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It does make for a good setup to keep from getting stuck but they DO NOT like turning in low traction situations. I have a 1 Ton Dodge, don't fuse at me for posting this on a Ford site but when it comes to drive axles, makes no difference what brand they are, in fact there are some components interchange in the 4x4 world, Ford Chevy and Dodge and even back when Jeep was making real pickups. Any way my Dodge has a Power Trac soft locker in the Dana 60 front with the Dana 70 power trac posi, on icy roads in rear wheel drive it does pretty good as long as you maintain reasonable driving efforts. I could navigate with nibble actions in all wheel drive as along as used caution and kept speed down. Since the truck is equipped with the old NP205 T-case, I removed the detents between the shift shafts and thereby converted the system to a selectable axle, meaning I can run in rear drive or front only drive or all wheel drive and also have high and low range, with the manual trans, 10 speeds forward and 2 reverse. MUST be conscious that if I use 4x4 both axles are in the same range,not too hard to do, just be sure since there are now 3 shifters in cab both T-case levers are either forward or back together or one is in the middle while the other is in gear. Most 4x have a 1 % difference from front to rear actual drive ratio so when in 4x the front tends to pull slightly faster then the rear to prevent plowing the front giving ever so little lift to the front tires and since the rear should follow the front, with open differentials they will go into turns nicely but we all the tire that slips first gets more of the power which doesn't do much good for moving in mud or snow. Competition boggers use this setup and run slightly large front tire diameter to gain even more front pull over rear for improved steering and front lift, or use wide split in ratios and big differences in tire diameter. Math tables required. Best practice is to go as far as you can in 2x then use the 4x to back yourself out and find a different way or forget going forward into where it takes another 4x or even 2 -4x to get you out. Got myself into a few places it took 3 -4x with old tires between chain sections and several hard hits on extract that Dodge by not using. Part time lockers are the ultimate way to go. Axles act as open differential until you need that added drive effort. They last longer and so do your tires and even give you a little extra fuel mileage. Never would I choose to run a full time 4x because that added friction will always dig into your fuel, not even a newer model vehicle, even when they try to tell you they are safer to drive. One day when I don't have to count my nickels I will pull my Posi and my soft locker and install part time lockers and one of you guys can by my old parts and to cobble your broken drivers and cheap out till you learn the right way to do it. It just isn't fun any more to have to pull a rear carrier every 30k or what ever you do get from the clutches before it goes from a posi to an open unit because there is no lining left on the plates and the gear oil is all burnt and polluted and the seals and bearings are trashed from the metal fillings and the tires are squacking when you go around a turn on hot asphalt. $500 a pair on my rig every time I need to replace rubber on single wheel rear 1 ton. No that isn't high but not cheap either. Keep your receipts and think about it and realize part time locker even though cost more to install, it's still cheaper in the end!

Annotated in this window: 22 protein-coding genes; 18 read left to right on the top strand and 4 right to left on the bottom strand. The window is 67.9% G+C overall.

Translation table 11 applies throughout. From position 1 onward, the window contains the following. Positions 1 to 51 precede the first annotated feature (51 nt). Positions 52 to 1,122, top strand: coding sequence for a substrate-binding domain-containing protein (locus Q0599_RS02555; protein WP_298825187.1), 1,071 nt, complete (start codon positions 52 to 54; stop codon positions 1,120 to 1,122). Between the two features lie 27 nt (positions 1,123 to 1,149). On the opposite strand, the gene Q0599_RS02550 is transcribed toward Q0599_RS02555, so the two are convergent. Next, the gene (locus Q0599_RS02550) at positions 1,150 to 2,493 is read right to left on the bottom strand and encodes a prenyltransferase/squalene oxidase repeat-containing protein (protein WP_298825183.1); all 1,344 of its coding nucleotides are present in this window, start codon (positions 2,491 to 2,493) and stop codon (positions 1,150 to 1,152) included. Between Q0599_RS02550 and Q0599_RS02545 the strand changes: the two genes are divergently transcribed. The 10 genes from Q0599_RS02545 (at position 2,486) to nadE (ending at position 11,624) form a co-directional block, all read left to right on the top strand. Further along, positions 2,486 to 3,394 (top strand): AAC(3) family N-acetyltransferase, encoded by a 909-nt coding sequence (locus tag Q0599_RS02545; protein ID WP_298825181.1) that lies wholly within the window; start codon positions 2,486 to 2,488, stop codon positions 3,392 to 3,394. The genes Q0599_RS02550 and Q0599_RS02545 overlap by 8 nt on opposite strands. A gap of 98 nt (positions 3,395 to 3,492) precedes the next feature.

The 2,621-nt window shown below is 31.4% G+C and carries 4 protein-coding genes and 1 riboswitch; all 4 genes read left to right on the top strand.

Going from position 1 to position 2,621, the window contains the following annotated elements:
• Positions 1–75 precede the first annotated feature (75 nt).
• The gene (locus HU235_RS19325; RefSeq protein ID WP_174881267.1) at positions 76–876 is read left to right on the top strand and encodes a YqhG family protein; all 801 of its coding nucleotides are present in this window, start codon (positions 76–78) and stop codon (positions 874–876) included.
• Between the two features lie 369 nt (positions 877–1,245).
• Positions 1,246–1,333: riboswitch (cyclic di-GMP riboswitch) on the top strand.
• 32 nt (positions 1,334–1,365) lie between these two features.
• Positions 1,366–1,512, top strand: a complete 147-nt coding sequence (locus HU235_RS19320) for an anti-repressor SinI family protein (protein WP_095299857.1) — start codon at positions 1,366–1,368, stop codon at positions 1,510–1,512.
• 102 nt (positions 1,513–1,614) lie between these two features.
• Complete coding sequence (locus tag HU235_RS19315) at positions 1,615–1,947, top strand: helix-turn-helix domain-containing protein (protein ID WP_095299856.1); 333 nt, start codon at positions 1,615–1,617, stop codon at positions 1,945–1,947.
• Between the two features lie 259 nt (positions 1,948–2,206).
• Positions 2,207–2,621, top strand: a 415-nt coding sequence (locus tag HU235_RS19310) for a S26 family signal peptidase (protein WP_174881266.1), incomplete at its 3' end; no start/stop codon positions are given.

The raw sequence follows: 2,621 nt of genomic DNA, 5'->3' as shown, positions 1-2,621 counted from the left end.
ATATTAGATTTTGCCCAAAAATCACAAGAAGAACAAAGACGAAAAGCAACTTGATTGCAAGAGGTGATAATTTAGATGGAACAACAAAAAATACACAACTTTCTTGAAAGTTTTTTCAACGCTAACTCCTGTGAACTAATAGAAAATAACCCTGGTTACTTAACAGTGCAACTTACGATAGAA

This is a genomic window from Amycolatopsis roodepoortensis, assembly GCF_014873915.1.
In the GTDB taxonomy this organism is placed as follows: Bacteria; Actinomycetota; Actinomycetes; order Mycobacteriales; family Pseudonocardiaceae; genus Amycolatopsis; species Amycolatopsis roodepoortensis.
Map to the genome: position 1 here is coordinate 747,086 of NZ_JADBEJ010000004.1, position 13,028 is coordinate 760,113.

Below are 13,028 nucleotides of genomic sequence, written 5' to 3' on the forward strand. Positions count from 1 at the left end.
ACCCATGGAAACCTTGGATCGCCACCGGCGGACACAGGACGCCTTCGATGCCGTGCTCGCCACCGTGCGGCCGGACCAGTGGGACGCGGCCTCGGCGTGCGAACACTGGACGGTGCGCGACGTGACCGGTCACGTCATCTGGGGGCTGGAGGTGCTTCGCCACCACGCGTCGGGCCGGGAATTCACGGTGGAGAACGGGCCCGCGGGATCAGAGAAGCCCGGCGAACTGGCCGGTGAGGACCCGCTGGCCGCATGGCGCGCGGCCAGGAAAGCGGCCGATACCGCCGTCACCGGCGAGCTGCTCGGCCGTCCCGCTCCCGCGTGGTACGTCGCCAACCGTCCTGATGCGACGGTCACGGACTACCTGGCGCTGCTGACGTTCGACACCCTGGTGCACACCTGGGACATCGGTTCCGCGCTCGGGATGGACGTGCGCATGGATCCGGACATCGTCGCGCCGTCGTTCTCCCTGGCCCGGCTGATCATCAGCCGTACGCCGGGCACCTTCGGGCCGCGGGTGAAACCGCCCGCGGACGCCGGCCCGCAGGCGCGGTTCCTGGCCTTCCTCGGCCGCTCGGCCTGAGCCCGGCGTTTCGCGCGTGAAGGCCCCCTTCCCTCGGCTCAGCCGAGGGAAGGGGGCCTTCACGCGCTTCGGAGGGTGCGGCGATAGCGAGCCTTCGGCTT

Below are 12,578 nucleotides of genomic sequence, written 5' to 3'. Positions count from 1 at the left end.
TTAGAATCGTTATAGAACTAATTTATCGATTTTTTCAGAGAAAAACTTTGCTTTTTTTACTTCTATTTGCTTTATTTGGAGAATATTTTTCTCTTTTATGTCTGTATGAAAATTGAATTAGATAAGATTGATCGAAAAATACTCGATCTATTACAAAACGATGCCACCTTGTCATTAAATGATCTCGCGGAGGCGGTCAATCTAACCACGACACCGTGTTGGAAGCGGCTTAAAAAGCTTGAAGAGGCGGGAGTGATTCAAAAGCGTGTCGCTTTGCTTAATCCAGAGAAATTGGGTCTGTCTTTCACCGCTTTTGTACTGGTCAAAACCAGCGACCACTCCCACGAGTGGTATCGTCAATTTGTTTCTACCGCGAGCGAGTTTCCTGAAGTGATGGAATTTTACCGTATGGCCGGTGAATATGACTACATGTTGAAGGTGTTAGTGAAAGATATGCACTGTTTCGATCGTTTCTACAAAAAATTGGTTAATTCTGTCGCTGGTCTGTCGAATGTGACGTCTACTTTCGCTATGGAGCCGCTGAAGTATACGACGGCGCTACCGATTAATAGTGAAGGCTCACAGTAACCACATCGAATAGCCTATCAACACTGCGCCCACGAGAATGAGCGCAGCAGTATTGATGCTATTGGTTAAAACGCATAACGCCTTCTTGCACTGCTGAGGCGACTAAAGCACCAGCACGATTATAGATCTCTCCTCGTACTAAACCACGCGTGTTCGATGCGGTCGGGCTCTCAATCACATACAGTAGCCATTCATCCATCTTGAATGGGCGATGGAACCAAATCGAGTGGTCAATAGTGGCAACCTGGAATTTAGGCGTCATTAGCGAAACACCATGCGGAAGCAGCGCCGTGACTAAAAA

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Forgot to mention that with the selectable axle setup if something breaks on any corner, it isn't a big deal to simply disengage the axle that has failed and continue out of the situation and get where it can be repaired. Have done that a couple of times an account of a U-joint failure. Simply remove the bad drive shaft and proceed to the nearest parts house for parts.
 

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Discussion Starter #17
Im definately going with a locker over a limited slip. If i cant find a cheap elocker, ill put in a detroit or grizzly